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Ecosystem collapse! (partially collapsed).

 

Thrill to Ecosystem Collapse! and try to predict when the complex structure will fall apart as one after another species is consigned to oblivion. Guess why the brazil nut tree is dependent on the bucket orchid! Try your luck at the Survival? game and see if you make it to species survival or go extinct. Match the threatened species in Domino Effect! Snakes and ladders as you’ve not played it before! For the more intellectual, there’s a trophic level card game (assuming we can understand the rules in time). All of this coupled with the chance to discuss some of the major issues facing the natural world (and us humans) with Museum staff and each other.

 

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Here Chris tells us a joke:

'Why did the entomologists choose the rice weevil over the acorn weevil?'

'It was the lesser of two weevils'

IMG_7063.jpgJoana Cristovao, Chris's student and assistant games mistress!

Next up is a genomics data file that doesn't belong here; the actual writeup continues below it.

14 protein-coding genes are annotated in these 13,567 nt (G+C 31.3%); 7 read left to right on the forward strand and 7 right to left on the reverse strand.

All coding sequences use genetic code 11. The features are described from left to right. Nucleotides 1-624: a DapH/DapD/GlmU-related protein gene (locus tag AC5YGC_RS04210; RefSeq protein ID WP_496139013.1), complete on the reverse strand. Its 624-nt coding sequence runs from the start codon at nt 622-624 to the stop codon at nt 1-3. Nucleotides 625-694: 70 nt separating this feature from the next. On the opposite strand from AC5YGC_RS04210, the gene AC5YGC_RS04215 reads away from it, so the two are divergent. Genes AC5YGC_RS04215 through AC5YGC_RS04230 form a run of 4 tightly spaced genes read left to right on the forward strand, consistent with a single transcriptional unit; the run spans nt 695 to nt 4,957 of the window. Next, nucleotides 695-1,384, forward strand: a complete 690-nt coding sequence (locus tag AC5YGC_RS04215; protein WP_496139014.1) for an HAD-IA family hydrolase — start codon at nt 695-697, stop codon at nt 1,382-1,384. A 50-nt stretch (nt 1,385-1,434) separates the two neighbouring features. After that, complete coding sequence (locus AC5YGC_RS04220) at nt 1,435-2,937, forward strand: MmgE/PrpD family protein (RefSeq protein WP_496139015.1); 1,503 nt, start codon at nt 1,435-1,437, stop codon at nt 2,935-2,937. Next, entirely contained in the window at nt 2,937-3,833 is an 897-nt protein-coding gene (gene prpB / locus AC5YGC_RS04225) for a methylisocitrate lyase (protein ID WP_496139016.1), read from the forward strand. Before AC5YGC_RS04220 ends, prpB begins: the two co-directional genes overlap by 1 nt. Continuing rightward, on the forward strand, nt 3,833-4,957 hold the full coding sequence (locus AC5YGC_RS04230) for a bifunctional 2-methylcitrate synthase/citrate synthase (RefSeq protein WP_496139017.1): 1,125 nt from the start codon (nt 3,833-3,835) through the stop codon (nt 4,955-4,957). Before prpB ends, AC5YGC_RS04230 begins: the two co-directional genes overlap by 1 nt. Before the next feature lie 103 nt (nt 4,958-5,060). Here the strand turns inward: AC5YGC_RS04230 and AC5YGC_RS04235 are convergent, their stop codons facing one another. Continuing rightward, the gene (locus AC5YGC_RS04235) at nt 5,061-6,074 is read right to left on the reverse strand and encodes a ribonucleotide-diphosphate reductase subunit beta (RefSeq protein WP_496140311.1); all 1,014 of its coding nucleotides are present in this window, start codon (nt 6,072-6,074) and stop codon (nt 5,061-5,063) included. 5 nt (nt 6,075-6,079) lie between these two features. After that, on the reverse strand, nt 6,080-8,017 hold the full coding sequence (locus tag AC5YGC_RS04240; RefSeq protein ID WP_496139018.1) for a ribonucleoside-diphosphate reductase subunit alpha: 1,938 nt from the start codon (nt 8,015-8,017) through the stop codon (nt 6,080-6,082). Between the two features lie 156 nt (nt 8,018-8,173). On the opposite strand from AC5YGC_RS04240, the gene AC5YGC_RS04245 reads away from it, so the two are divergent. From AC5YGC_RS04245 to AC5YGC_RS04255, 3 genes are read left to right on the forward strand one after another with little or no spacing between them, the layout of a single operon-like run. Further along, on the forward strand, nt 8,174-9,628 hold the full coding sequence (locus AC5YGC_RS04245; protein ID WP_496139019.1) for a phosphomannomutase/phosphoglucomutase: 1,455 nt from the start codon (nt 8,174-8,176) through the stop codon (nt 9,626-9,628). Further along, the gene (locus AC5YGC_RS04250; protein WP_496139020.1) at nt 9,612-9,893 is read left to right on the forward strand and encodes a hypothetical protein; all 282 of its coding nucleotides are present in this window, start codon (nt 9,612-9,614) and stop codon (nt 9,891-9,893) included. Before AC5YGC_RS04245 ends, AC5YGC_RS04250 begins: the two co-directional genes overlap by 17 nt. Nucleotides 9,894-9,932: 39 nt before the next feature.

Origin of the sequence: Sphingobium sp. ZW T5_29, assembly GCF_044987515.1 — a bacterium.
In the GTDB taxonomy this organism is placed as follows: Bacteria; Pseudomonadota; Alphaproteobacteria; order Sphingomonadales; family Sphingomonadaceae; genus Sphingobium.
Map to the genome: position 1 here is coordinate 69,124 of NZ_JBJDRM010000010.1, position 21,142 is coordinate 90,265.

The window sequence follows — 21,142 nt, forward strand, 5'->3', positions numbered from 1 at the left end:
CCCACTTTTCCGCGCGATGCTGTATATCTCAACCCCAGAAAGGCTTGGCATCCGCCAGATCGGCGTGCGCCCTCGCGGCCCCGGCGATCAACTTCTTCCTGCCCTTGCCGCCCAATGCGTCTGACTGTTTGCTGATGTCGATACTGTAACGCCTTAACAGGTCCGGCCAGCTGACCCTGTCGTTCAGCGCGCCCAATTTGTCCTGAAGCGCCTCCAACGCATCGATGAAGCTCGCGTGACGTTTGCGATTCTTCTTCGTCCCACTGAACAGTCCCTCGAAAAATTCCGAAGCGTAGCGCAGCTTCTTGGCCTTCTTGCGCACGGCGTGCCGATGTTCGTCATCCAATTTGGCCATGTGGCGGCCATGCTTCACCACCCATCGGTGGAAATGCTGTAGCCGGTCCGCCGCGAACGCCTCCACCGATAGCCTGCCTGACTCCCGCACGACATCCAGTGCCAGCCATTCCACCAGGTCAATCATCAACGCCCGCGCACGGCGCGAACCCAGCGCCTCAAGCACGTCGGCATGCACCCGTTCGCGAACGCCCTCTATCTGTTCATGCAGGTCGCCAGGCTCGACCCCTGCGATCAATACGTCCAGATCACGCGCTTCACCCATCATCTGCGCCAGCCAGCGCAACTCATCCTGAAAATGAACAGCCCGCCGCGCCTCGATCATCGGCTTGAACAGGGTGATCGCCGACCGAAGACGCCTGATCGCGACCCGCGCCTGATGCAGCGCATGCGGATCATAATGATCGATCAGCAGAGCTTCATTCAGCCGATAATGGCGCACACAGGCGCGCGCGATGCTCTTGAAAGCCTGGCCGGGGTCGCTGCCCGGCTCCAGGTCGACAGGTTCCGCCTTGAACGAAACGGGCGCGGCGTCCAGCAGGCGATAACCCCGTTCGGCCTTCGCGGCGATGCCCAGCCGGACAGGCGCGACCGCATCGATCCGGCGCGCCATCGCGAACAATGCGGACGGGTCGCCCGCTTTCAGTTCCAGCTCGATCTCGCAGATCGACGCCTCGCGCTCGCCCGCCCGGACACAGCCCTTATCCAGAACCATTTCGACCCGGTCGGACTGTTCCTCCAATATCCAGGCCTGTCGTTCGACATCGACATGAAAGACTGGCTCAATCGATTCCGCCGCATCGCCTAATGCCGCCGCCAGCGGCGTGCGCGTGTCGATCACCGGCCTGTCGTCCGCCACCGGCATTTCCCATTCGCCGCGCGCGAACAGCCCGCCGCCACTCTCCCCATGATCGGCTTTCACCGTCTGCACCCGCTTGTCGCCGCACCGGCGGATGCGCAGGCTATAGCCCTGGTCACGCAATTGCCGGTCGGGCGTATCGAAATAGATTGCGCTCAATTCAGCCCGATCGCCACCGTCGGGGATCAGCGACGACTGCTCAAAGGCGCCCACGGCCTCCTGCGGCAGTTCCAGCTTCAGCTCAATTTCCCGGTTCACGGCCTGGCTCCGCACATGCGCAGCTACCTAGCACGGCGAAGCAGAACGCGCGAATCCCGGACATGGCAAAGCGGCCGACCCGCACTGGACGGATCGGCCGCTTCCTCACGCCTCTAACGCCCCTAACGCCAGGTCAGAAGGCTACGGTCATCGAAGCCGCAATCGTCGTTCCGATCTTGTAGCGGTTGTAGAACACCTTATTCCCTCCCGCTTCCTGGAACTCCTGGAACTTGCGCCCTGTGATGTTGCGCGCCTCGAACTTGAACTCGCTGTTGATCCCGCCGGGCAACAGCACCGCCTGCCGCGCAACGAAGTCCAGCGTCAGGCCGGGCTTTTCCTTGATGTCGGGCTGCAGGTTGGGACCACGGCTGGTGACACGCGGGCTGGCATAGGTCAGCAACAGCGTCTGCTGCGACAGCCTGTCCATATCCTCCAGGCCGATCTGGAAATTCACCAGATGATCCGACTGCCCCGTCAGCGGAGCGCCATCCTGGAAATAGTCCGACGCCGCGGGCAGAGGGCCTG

Big Nature Day at the Museum: Joana with a... what's this? This is no beetle!

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One last thought, things can get a bit out of hand late at night in the Museum, it's not just the scientists that like to come out and play once a year, it's the dinosaurs too...

 

We look forward to meeting you all on the night!

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At the field station on St. Mary’s I find Martin Honey, an entomologist who works on lepidoptera. He shows me his moth trap, which is a circular vessel filled with empty egg cartons with a glass lid and a large light bulb in the middle (in other words, it looks a bit like a big rice cooker with a light bulb sticking out of the top!).

moth-trap-600.jpgMartin's moth trap in a shady area at the field station. Awaiting winged nighttime visitors.

 

Martin tells me that when he switches on the bulb - which is mainly ultraviolet light - at night, the moths are attracted and once inside, they can rest on the egg cartons until he collects them in the morning. Martin keeps the trap in shady places so that the moths don’t get too hot in the sunlight. He shows me a few specimens that are inside and says he has just freed quite a lot so if I come back tomorrow he will keep some for me to draw.

 

Martin shows me a specimen that he has put to sleep with a special liquid. The moth’s wings are closed, and I ask how the wings are kept open as we see in the museum collections. This proves to be a good question...